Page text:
So if you’re 150 pounds overweight, you might lose two or three pounds, but your digestion may be better. You may be sleeping slightly better because there’s less flem from the dairy products. In other words, the changes may be relatively subtle, but the important thing was, along with the message from Dr. McDougall, who is a great communicator about the power of this, what happens is that people’s self-confidence that there’s a solution went way higher.
So they came in basically feeling defeated. Like they were a long-term type two diabetic. There’s no feeling in their feet. They’re gonna be in a wheelchair. They’re gonna lose their eyesight. In other words, basically, they feel like they’re in a cul-de-sac and there’s no way out. Whereas after this, McDougall essentially shows you, “Here’s the stepping stones, and I have a great deal of confidence that you’re gonna get a lot better.” And when they could see that they were getting better and 20 other people around them were also having similar moves in the right direction, suddenly the self-confidence that there is a solution goes way up. Okay. So if you can think of yourself in prison, that if it turns out that you’re in some camp and there’s a big 10-foot electrified fence around it and guards and everything, but then, you know, you see that there’s a way to dig out. It turns out that there’s…it’s like “Shawshank,” all right?
Clint: Yeah. That’s one of my favorite films. Yeah.
Dr. Lisle: You bet. So you can imagine what it feels like when he starts to chisel at the wall and the wall is not solid, and suddenly he realizes, “Wait a minute. There’s a way out.” And as soon as you start to feel like there’s a way out, this changes everything in your mind. Your mind is a web or a network of cost-benefit analysis about life and about what choices to make, and whether life’s worth it, and how worth it it is, and what you’re gonna do, and what all the decisions that you’re gonna do, etc. And if a major inference that sits in your mind is that, “You know what? I think that this pain is only gonna get worse, and my disability is only gonna get worse, and I’ve seen my best days on earth, and it’s agony.” Well, then, you know, it is a rational inference to say, “How do I start thinking about how I’m gonna check out?” You know, “What’s gonna be the effect on my family? How would I pull this off? You know, could I do it and still cash an insurance policy so my wife and kids…?” You know, this is the place the mind is gonna go.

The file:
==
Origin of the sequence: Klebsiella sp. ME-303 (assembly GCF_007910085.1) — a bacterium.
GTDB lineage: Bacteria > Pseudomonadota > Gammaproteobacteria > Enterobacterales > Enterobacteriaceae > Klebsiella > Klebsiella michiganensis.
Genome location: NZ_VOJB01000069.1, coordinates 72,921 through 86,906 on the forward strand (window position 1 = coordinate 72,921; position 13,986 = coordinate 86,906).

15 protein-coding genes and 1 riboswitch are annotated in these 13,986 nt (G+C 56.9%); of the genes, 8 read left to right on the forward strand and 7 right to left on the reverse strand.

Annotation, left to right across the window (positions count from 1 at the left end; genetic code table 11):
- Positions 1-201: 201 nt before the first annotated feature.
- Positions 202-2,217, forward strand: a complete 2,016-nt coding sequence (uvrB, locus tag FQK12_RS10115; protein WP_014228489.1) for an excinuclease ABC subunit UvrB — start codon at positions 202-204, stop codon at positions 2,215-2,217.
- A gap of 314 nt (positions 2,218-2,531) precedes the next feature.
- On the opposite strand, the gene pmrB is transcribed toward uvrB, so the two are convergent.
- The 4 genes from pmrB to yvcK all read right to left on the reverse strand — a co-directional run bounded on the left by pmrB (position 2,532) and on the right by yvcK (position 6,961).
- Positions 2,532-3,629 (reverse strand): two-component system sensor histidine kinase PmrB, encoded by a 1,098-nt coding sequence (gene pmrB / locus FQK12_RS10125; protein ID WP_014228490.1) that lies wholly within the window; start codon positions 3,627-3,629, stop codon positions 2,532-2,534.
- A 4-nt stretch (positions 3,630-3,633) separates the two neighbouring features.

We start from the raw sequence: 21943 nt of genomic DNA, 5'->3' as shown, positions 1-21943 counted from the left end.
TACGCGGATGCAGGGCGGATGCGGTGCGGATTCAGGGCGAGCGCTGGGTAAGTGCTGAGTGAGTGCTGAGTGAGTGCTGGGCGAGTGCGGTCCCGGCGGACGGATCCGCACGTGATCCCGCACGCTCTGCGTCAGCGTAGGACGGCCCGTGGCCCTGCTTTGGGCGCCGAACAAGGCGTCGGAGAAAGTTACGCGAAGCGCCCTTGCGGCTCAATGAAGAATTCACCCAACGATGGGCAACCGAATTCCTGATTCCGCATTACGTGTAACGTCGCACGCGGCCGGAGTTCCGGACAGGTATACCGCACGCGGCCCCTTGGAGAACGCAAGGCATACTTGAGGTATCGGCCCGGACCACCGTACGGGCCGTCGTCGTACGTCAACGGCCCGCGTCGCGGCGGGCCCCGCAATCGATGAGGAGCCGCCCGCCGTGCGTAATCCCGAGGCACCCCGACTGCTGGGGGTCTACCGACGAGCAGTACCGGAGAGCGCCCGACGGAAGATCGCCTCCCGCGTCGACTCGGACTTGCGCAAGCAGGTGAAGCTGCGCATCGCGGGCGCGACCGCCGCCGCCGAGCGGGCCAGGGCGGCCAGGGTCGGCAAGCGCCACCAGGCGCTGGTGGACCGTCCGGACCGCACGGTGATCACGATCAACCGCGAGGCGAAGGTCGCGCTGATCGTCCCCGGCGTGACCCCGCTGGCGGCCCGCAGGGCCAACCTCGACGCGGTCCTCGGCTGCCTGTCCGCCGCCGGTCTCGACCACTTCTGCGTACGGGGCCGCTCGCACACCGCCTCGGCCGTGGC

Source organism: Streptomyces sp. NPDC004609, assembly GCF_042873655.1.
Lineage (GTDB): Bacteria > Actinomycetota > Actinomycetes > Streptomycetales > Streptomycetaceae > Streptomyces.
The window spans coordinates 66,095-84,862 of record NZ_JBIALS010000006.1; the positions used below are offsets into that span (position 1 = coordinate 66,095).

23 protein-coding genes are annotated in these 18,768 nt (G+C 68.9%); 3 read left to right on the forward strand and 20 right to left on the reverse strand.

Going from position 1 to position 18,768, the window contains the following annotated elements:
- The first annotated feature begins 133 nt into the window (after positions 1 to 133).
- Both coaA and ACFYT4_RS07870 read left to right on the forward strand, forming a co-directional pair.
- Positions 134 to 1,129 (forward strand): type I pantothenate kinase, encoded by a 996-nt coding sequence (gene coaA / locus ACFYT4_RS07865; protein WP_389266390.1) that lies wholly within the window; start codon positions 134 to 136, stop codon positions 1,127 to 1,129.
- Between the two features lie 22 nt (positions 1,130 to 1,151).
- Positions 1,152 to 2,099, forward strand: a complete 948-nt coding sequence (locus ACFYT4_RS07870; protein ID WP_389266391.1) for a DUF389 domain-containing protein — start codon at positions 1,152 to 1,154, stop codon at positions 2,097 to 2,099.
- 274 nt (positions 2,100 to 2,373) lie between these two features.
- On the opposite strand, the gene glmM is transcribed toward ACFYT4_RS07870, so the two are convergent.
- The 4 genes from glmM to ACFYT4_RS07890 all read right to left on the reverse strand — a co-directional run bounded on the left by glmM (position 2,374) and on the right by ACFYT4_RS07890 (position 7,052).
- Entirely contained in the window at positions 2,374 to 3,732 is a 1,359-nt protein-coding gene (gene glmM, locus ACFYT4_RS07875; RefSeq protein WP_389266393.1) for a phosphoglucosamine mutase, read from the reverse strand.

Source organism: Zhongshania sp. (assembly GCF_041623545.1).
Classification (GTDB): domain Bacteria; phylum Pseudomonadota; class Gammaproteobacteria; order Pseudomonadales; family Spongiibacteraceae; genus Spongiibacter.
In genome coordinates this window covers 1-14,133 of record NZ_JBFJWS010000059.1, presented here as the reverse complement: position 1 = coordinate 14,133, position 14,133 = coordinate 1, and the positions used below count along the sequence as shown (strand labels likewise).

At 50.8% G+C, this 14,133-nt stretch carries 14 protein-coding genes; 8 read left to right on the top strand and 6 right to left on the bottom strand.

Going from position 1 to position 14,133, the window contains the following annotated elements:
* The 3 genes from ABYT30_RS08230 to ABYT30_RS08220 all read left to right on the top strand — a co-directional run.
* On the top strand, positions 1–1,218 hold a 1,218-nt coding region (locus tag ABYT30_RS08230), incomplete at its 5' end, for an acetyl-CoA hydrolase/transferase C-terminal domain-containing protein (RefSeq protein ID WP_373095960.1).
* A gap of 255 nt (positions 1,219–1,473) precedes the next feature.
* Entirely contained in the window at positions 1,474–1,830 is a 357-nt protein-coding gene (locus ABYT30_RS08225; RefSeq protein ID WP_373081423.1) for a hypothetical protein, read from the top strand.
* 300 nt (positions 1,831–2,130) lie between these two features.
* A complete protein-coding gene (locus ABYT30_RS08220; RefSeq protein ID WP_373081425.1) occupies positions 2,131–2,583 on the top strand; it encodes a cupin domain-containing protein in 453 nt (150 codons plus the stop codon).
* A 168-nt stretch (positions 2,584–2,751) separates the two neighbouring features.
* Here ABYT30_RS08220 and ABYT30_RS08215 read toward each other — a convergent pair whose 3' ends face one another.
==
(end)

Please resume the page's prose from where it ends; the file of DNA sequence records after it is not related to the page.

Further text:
As soon as you find that somebody says, “Guess what? All the intelligents and A plus students that wound up in modern medicine and wound up being the doctor that treated you for RA, turned out they missed a huge chapter in the book of life. There’s something they didn’t know, and it’s big. And it turns out that if you do what I tell you to do, you will start feeling better. And I’m not sure how soon, but it could be very soon.”
Well, it’s not uncommon at the McDougall program for people to come in in acute pain with their hands clenched up and in trouble, and within three or four days, their pain is down 50%, 80%, etc. All it takes is for it to go down noticeably. It might be 20%. And suddenly, our understanding about life’s entire matrix changes, and now all the tentacles go out to your whole mind about your whole future and what it all means and what potential hope there is in your life for the future. And suddenly, you are in a whole new ball game. That is the tremendous value of having, you know, an answer of any kind.
And so I have to tell you as a psychologist, chronic pain is the most difficult thing that I ever deal with, and if I have a person that’s in chronic pain and we cannot solve it by superior diet and fasting, I’m in trouble. I’ve only had a few. You know what I’m saying? And that is a very tough position to be in as an individual and as their psychologist because there’s only so much you can do. But I’ll tell you what, for rheumatoid arthritis and a lot of these other autoimmune conditions, ulcerative colitis, a lot of these things are highly related, it turns out there’s a great deal you can do.
And sometimes, I will say this, and Dr. Klaper probably would say this in his own way, and he might not say it quite the way I would say it, and it’s sometimes the difference for substantial success in some of these really touchy autoimmune conditions… Sometimes, the difference of success is the difference between 97% compliance and 100% compliance.
Clint: So true. So true.
Dr. Lisle: So nature essentially may tell us, “Look, if you do this and you do it brilliantly, we’re gonna give you a reprieve, and that reprieve may be complete or it may be 75%, but we’re gonna give you a very substantial, different life to look at. But if you fiddle around with it, sorry. And you know, there’s no bargaining with this.” And it’s totally not fair, okay? But if you can win the game despite the fact that it’s unfair, that’s all we care about.
Clint: Absolutely. Boy, that was some sensational stuff there. I’ve written two things down that I want to sort of comment back on. First of all, you mentioned the word hope in those paragraphs, and you’re 100% right because one thing that the feedback that I get several times each day from new clients who are following my program which is a variation of what Dr. McDougall does. We have a different elimination phase, and it’s all tailored specifically for RA.
And also, like Dr. McDougall, it’s all referenced through scientific literature and so forth, but you know, to a gross outsider, they look very similar. And what happens is, as you say, when even only the smallest improvement occurs, an astronomical change to the potential life ahead opens up because they’ve never experienced an improvement before, even at 5%, 10%. But when it’s 50%, as you say, within days, I mean, you know, tears run down faces and things. I mean, this is a whole new world. And so, again, like when I give my presentation, I’ve defined hope for live presentations, and when I consult with clients, as having a game plan to move from Point A to Point B. That’s practically what hope is because a lack of hope, as I’ve come to understand, is not having that game plan. That is a lack of hope.